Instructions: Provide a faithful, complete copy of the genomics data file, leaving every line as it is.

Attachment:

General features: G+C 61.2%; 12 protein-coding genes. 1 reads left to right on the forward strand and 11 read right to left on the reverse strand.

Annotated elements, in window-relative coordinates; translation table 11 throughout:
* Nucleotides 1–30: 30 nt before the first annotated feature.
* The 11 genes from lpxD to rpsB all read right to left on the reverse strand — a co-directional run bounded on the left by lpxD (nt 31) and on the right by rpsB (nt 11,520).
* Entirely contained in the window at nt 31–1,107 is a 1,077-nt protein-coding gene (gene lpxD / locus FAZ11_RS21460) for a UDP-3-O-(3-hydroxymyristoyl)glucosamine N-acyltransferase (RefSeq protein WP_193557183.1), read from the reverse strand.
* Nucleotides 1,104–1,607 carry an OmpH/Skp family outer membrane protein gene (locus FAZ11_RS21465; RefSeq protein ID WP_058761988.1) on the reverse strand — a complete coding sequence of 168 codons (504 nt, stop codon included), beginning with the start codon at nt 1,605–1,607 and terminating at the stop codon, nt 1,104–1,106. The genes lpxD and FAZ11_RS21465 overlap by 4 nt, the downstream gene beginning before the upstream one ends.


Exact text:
General features: G+C 61.2%; 12 protein-coding genes. 1 reads left to right on the forward strand and 11 read right to left on the reverse strand.

Annotated elements, in window-relative coordinates; translation table 11 throughout:
* Nucleotides 1–30: 30 nt before the first annotated feature.
* The 11 genes from lpxD to rpsB all read right to left on the reverse strand — a co-directional run bounded on the left by lpxD (nt 31) and on the right by rpsB (nt 11,520).
* Entirely contained in the window at nt 31–1,107 is a 1,077-nt protein-coding gene (gene lpxD / locus FAZ11_RS21460) for a UDP-3-O-(3-hydroxymyristoyl)glucosamine N-acyltransferase (RefSeq protein WP_193557183.1), read from the reverse strand.
* Nucleotides 1,104–1,607 carry an OmpH/Skp family outer membrane protein gene (locus FAZ11_RS21465; RefSeq protein ID WP_058761988.1) on the reverse strand — a complete coding sequence of 168 codons (504 nt, stop codon included), beginning with the start codon at nt 1,605–1,607 and terminating at the stop codon, nt 1,104–1,106. The genes lpxD and FAZ11_RS21465 overlap by 4 nt, the downstream gene beginning before the upstream one ends.